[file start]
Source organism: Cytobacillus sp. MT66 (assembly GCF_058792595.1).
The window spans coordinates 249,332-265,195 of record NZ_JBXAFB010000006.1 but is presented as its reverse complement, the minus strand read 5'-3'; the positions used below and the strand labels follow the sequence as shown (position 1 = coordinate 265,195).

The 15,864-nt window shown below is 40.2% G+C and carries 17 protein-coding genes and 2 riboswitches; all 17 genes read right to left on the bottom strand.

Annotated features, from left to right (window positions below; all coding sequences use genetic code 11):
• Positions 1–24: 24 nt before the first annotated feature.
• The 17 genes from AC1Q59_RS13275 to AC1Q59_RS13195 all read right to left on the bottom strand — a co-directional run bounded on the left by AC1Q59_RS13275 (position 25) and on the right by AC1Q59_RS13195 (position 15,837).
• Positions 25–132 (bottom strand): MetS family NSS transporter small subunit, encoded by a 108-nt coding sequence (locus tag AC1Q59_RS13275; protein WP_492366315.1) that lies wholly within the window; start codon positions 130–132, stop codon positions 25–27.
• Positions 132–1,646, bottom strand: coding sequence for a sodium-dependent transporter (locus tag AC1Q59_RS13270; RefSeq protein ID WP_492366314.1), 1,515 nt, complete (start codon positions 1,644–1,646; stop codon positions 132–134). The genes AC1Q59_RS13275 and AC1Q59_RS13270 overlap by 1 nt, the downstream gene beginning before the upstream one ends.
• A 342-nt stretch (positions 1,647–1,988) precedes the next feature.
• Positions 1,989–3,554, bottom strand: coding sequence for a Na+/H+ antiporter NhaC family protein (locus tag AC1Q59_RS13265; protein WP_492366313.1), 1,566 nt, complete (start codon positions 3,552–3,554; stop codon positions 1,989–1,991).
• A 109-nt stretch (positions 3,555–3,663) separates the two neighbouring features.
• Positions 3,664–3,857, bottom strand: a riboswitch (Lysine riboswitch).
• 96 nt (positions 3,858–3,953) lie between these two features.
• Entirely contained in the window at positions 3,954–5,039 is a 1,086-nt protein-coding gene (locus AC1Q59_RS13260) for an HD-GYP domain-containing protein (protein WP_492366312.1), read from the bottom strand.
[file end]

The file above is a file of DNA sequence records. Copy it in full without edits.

Source organism: Cytobacillus sp. MT66 (assembly GCF_058792595.1).
The window spans coordinates 249,332-265,195 of record NZ_JBXAFB010000006.1 but is presented as its reverse complement, the minus strand read 5'-3'; the positions used below and the strand labels follow the sequence as shown (position 1 = coordinate 265,195).

The 15,864-nt window shown below is 40.2% G+C and carries 17 protein-coding genes and 2 riboswitches; all 17 genes read right to left on the bottom strand.

Annotated features, from left to right (window positions below; all coding sequences use genetic code 11):
• Positions 1–24: 24 nt before the first annotated feature.
• The 17 genes from AC1Q59_RS13275 to AC1Q59_RS13195 all read right to left on the bottom strand — a co-directional run bounded on the left by AC1Q59_RS13275 (position 25) and on the right by AC1Q59_RS13195 (position 15,837).
• Positions 25–132 (bottom strand): MetS family NSS transporter small subunit, encoded by a 108-nt coding sequence (locus tag AC1Q59_RS13275; protein WP_492366315.1) that lies wholly within the window; start codon positions 130–132, stop codon positions 25–27.
• Positions 132–1,646, bottom strand: coding sequence for a sodium-dependent transporter (locus tag AC1Q59_RS13270; RefSeq protein ID WP_492366314.1), 1,515 nt, complete (start codon positions 1,644–1,646; stop codon positions 132–134). The genes AC1Q59_RS13275 and AC1Q59_RS13270 overlap by 1 nt, the downstream gene beginning before the upstream one ends.
• A 342-nt stretch (positions 1,647–1,988) precedes the next feature.
• Positions 1,989–3,554, bottom strand: coding sequence for a Na+/H+ antiporter NhaC family protein (locus tag AC1Q59_RS13265; protein WP_492366313.1), 1,566 nt, complete (start codon positions 3,552–3,554; stop codon positions 1,989–1,991).
• A 109-nt stretch (positions 3,555–3,663) separates the two neighbouring features.
• Positions 3,664–3,857, bottom strand: a riboswitch (Lysine riboswitch).
• 96 nt (positions 3,858–3,953) lie between these two features.
• Entirely contained in the window at positions 3,954–5,039 is a 1,086-nt protein-coding gene (locus AC1Q59_RS13260) for an HD-GYP domain-containing protein (protein WP_492366312.1), read from the bottom strand.